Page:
Norwich church’s bell rings for the first time in 38 years
Archant © 2011
The bell at a Norwich church tower is ringing out in time for Christmas – after a silence of at least 38 years.
The evocative chimes of church bells are the very essence of any seasonal soundscape.
But for decades, one of Norwich’s medieval treasures was forced to celebrate in silence after losing its traditional call to worship.
Now a bell at St Michael at Plea is ringing out for Christmas once more – for the first time in at least 38 years.
The church on Redwell Street has been mute ever since it was deconsecrated in 1973.
The building is now used by the Norwich Christian Resource Centre as a bookshop and café, where the subject of bells as an audible signal of faith was discussed at a study course in 2009.
It was a discussion which inspired café volunteer and Norwich bell-ringer Sheila Spreadbury to locate a redundant bell at another city centre church, with the help of the trustees of the Norwich Historic Churches Trust.
The bell from St John de Sepulchre on Finklegate was retrieved and winched into its new home by Neil Thomas, a bell-hanger for the Whitechapel Bell Foundry in London.
And the restoration of St Michael’s voice was completed with the generosity of Mrs Spreadbury’s friend Olive May Alderton, who had died in 2001.
The project’s benefactor, although brought up in Essex, had lived in Norwich and loved the sound of the city’s campanologists – leaving a legacy in her will specifically to re-hang a bell in any Norwich church which didn’t have one.
Steve Foyster, manager of the Norwich Christian Resource Centre, said: “I love to hear the sound of bells. They are very evocative and they can encapsulate the feeling of Christmas.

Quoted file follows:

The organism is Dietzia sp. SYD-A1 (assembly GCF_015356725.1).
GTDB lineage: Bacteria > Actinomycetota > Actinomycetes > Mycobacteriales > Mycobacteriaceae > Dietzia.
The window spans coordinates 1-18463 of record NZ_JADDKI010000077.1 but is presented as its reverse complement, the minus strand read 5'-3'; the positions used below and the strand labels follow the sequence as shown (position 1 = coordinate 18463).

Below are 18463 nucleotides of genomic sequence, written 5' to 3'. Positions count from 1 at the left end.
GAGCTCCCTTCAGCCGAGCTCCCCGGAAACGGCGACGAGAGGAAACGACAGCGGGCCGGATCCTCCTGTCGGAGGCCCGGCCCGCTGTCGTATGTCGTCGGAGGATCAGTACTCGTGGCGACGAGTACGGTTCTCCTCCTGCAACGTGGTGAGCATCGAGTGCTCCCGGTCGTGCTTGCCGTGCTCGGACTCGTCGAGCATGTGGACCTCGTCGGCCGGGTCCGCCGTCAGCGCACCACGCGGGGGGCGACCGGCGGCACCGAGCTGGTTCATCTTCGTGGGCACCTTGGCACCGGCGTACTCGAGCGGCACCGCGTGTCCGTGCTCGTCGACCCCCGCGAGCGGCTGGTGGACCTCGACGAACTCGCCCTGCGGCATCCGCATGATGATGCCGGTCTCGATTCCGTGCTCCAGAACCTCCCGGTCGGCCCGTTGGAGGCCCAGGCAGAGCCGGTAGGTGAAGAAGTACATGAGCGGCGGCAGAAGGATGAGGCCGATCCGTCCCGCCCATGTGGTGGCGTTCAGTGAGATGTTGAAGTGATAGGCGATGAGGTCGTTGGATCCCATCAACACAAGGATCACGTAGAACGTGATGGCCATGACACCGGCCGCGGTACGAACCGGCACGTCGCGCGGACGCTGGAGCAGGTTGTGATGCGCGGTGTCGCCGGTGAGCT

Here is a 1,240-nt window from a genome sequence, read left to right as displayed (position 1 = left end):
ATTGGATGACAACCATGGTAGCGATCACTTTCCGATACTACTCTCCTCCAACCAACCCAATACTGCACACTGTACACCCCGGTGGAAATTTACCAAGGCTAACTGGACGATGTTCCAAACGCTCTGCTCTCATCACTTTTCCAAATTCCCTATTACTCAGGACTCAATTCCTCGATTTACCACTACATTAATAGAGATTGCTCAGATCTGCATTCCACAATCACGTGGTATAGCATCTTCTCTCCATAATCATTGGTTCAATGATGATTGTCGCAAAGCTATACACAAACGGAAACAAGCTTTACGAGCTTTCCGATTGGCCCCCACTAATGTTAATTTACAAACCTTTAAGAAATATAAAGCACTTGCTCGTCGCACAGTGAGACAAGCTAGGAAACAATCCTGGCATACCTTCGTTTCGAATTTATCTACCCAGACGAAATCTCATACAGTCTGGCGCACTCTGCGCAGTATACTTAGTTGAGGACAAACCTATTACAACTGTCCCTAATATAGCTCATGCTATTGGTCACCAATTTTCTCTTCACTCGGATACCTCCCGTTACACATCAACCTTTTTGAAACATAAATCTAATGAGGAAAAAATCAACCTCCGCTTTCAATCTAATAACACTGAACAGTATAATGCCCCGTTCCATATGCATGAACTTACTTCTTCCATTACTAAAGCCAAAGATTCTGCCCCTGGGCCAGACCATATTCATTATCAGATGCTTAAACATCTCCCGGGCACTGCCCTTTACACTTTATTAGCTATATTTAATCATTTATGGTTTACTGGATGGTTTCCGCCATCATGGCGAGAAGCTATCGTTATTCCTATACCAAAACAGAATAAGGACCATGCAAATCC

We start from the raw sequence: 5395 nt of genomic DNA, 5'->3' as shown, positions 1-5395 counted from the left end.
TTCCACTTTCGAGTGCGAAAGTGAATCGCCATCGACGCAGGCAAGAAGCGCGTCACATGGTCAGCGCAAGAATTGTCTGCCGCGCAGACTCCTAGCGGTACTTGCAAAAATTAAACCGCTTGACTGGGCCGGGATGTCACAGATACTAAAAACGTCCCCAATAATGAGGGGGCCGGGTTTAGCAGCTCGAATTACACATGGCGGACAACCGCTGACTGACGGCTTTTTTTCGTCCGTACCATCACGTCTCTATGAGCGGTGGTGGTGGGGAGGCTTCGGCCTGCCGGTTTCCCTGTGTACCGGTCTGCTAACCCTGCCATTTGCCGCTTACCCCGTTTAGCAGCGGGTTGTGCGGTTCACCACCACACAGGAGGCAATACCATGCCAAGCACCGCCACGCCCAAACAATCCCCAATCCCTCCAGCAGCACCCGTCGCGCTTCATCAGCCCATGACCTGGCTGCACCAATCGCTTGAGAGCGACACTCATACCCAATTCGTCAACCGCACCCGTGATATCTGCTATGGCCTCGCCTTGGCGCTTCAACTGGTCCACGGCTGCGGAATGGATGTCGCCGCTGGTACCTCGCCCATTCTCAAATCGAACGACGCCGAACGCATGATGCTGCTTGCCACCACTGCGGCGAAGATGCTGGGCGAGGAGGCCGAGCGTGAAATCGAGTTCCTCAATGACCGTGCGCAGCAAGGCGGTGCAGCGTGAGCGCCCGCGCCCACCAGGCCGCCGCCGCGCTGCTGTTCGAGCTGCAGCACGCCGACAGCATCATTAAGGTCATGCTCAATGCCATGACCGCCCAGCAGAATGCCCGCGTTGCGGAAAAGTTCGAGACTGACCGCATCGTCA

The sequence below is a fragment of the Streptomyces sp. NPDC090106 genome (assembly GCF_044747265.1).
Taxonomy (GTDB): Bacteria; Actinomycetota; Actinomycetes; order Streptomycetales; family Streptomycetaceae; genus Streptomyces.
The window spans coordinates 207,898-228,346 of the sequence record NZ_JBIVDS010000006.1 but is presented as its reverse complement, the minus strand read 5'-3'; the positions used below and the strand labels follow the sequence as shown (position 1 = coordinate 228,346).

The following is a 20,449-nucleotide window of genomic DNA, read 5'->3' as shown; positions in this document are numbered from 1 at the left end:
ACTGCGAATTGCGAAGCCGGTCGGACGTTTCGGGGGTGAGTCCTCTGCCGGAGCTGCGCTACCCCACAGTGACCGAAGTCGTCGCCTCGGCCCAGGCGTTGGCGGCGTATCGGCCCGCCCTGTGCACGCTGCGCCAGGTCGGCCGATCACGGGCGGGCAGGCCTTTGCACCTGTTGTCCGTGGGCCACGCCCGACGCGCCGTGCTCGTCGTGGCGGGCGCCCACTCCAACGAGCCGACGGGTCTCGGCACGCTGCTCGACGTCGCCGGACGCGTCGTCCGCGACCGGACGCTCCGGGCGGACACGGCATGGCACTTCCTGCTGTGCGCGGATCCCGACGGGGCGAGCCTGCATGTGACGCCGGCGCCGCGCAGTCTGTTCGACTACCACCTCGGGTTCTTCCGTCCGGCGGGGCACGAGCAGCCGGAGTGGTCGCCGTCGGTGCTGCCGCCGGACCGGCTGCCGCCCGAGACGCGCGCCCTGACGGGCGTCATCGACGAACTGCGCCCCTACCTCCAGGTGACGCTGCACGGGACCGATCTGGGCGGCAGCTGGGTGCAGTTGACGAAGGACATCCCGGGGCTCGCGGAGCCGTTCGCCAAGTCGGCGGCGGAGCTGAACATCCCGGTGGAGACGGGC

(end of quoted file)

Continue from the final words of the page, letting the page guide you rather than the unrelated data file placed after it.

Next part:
“You hear songs like Ding Dong Merrily on High and it is a testament to the original Christmas story.
“But the sound is also a reminder that this is not just a building. People say it is a shame that this fine medieval building is no longer a church, but as Christian resource centre this is the next best thing.
“It is a beautiful old building which used to be a church where people worshipped for 500 years. Those vibes are still around and the bell only helps add to that quality.”
The bell is linked to the mechanism of the church’s famous clock, made in 1827 and marked with the words “Forget Me Not”.
As the clock rotates, a sensor sets off the subtle hourly chimes which can barely be heard outside the gates of the church, between the hours of 9am and 6pm.
“It is quite muted, but it is so nice to have a bell ringing again,” said Mr Foyster. “Whether we can find a way to amplify it, I don’t know. Perhaps it might be possible to put a mic on it. But it took almost two years to get it here, so we’re just doing one thing at a time!”
Mr Foyster said he did not know exactly when the original bell was removed.
“It was at least before 1973 when the church was deconsecrated, but it could have been much earlier,” he said.